Infection of activated mouse peritoneal macrophages was performed as described previously (Ehrt et al., 1997). The peritoneal macrophages were harvested from 6- to 8-week-old female Balb/c mice (Comparative Medicine Center, Yangzhou University, Jiangsu, China) according to the method by Ehrt et al. (1997). About 3 × 104 activated mouse peritoneal macrophages were inoculated to each well in a 96-well plate and incubated for 24–48 h for survival assay. Bacteria were grown to an OD600 nm of 2.0 in LB broth at 37 °C and then harvested for infection. The peritoneal macrophages were infected with a moi of 100, and infections were carried out in triplicates. After 30-min incubation, the cells were washed three times and incubated with 150 μL RPMI 1640 medium (containing 50 μg mL−1 gentamicin) to kill noninvasive bacteria. After 2 or 6 h, the infected cells were washed three times and lysed in PBS containing 1% Triton X-100 for 10 min. The cells were lysed to release the intracellular bacteria, and the lysates were diluted and plated onto LB agar plates for bacterial enumeration.

RNA isolation and quantitative real-time PCR

Wild-type Salmonella strain 50336, 50336Δhfq, and 50336Δhfq/phfq were grown to an OD600 nm of 2.0 and collected by centrifugation. Total RNA was extracted using TRIzol reagent (Invitrogen). cDNA was synthesized using the PrimeScript RT reagent Kit with gDNA Eraser (Takara Bio, Shiga, Japan) for reverse transcription PCR. Transcript abundance was quantified using SYBR Premix Ex Taq II (Takara Bio) in an ABI7500 instrument (Applied Biosystems). Assays were performed in triplicates, and all data were normalized to the endogenous reference gene gyrA. Melting curve analysis demonstrated that the accumulation of SYBR green-bound DNA was gene-specific and not due to primer dimers. The 2−ΔΔCT method was used for data quantification (Livak & Schmittgen, 2001).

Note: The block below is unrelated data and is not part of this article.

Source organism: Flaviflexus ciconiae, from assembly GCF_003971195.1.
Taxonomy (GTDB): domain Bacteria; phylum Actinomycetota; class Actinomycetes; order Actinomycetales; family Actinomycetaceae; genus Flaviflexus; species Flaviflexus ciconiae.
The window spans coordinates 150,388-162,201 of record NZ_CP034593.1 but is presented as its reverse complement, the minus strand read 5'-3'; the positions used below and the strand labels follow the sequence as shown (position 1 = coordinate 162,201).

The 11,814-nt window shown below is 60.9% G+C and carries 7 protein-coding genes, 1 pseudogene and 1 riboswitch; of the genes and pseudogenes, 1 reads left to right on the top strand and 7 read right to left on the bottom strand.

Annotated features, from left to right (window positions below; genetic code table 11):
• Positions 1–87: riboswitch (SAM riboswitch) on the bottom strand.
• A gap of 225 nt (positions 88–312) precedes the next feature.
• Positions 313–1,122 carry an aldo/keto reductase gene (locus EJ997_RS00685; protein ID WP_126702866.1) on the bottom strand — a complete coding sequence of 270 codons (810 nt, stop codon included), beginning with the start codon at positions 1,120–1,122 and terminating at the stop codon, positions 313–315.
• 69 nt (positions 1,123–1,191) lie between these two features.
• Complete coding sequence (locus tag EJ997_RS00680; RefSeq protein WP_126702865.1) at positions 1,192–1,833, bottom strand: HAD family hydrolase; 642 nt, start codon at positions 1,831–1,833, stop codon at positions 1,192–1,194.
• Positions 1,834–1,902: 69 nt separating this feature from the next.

Animal infections

Bacteria were grown in LB to early stationary phase, harvested by centrifugation, and diluted in PBS prior to inoculation into chickens. Groups (n = 19) of 1-day-old chickens (National Chickens Genetic Resources, Yangzhou, China) were inoculated by subcutaneous injection. Control groups received 200 μL PBS. Chickens were monitored daily for signs of illness and death. The lethal dose 50% (LD50) was calculated 14 days postinfection using the method described previously (van der Velden et al., 1998). All procedures were approved by the Beijing Animal Welfare Committee.

Statistical analysis

Data were analyzed by Student's t-test for independent samples. Differences were considered significant if  0.05.

Results and discussion

Construction of the mutant 50336Δhfq and complemented strain 50336Δhfq/phfq